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Corporate Governance – portrayed in the individual cultural and legal framework, from the standpoint of equity capital.

VIPsight is a dynamic photo archive, sorted by nations and dates, by and for those interested in CG from all over the world.

VIPsight offers, every month:
transparent and independent current information / comments / facts and figures on corporate governance locally and internationally,

  • written by local CG experts,
  • selected and structured by the Club of Florence,
  • financed by its initiator VIP and other sponsors with a background of “Equity and Advisory” interests.

VIPsight International

Welcome to VIPsight Europe - United Kingdom


Raj Thamotheram  


17 July 2016


by Luca Gori

The victory of the LEAVE campaign in the recent so-called BREXIT referendum in the UK will have far-reaching consequences in the dynamics of the soccer player market in the British Isles. It will affect not only the Premier League but also all the clubs in the minor leagues, including those – for now at least –in Scotland. At this juncture, however, it should be said that the amended rules are unlikely to be retroactive, and furthermore, that the changes will be introduced by amendments to the book of rules.

Certain implications are short term while others will be more long-term.

The most immediate impact has very little to do with regulations but follows the drop in the value of the pound sterling in the wake of the referendum. In the short term it will have a bearing on English clubs and their purchases from non-UK clubs. That said, however, for as far reaching as the devaluation of the pound may be, the wealth of Premier League clubs and the revenue that big and not so big clubs earn from TV broadcasting rights places them in a position of great strength unequalled anywhere in the rest of Europe. A team that finds itself in the mid-lower half of the Premier League still has a budget that in other countries is only enjoyed by a few select clubs.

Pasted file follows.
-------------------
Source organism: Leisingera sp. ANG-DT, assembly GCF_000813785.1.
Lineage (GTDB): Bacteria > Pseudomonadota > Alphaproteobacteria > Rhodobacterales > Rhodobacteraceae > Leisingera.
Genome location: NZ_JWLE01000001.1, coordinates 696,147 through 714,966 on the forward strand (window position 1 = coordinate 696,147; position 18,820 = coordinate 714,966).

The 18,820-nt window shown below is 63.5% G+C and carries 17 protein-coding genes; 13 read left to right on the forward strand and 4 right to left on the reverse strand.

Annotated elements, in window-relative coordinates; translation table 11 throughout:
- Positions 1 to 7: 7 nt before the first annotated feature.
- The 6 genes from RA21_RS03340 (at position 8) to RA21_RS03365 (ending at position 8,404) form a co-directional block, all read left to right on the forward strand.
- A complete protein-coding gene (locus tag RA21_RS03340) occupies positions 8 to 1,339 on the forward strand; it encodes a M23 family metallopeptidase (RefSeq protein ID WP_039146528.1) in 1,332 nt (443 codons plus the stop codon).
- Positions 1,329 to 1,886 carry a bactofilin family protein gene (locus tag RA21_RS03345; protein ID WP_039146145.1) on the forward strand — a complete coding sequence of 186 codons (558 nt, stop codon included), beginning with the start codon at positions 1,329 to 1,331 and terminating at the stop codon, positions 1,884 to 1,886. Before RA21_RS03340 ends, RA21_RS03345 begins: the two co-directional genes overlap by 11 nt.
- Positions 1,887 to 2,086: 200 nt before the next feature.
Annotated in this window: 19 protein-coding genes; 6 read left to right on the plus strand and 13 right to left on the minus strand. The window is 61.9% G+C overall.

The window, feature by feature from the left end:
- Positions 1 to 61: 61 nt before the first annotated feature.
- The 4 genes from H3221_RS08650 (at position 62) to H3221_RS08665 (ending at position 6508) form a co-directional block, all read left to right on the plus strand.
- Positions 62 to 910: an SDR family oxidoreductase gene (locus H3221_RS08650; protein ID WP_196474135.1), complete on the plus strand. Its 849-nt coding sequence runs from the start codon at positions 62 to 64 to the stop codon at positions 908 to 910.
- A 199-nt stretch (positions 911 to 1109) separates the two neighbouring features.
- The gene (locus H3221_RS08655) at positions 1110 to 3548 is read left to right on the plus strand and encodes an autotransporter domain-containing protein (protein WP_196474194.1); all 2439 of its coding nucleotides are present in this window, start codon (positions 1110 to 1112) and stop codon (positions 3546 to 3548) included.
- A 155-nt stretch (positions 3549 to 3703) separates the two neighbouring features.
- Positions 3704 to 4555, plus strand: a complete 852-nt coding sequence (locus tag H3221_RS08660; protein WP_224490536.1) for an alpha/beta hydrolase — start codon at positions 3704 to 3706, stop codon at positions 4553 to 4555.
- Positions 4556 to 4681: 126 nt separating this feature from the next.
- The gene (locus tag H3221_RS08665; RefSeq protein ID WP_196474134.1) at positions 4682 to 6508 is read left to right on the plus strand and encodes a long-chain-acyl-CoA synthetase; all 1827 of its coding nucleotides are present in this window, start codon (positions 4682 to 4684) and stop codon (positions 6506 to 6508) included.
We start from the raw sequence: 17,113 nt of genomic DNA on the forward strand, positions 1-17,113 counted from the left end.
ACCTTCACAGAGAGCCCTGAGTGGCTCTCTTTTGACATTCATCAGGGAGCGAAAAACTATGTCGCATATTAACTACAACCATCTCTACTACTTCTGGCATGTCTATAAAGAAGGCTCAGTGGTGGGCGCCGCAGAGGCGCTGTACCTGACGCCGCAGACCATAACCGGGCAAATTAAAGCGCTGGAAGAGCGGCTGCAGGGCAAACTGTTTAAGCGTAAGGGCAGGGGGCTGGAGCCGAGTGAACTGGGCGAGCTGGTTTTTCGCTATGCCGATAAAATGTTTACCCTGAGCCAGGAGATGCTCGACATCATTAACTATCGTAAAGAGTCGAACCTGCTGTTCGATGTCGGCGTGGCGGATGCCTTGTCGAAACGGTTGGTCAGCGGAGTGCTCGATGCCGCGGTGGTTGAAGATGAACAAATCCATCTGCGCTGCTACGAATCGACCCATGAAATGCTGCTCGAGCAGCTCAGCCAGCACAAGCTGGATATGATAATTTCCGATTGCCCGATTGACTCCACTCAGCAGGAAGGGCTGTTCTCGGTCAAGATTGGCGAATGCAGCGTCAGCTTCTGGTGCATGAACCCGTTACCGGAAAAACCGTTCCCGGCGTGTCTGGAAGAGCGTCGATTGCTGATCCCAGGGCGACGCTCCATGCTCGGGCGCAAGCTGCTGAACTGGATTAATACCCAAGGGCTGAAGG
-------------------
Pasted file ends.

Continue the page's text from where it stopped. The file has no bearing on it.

There are two significant consequences in the regulations concerning the transfer of foreign minors aged 16 -18 and procedures regarding granting foreign players work permits.

Article 19 of FIFA’s Laws of the Game on player status and transfer bars juvenile players who have not yet reached their 18th birthday from access to the international transfer market. This rule is waived for transfers within the European Union (EU) and the European Economic Area (EEA), in which case the minimum age is lowered to 16.

BREXIT would bar young promising European-level players from this matrix of transfer to English clubs and is an issue of considerable significance. Many English teams have made sizeable payouts all over the continent of Europe throughout the years to secure young talent and a great many players in question have risen to the occasion, and made the investment worthwhile.

The second consequence is that Brexit puts an end to the free circulation of workers bearing an EU passport. This is another thorny issue for if the post-BREXIT rules that will come into force had been applied in the past, at least 100 Premier League players would have been denied a work permit.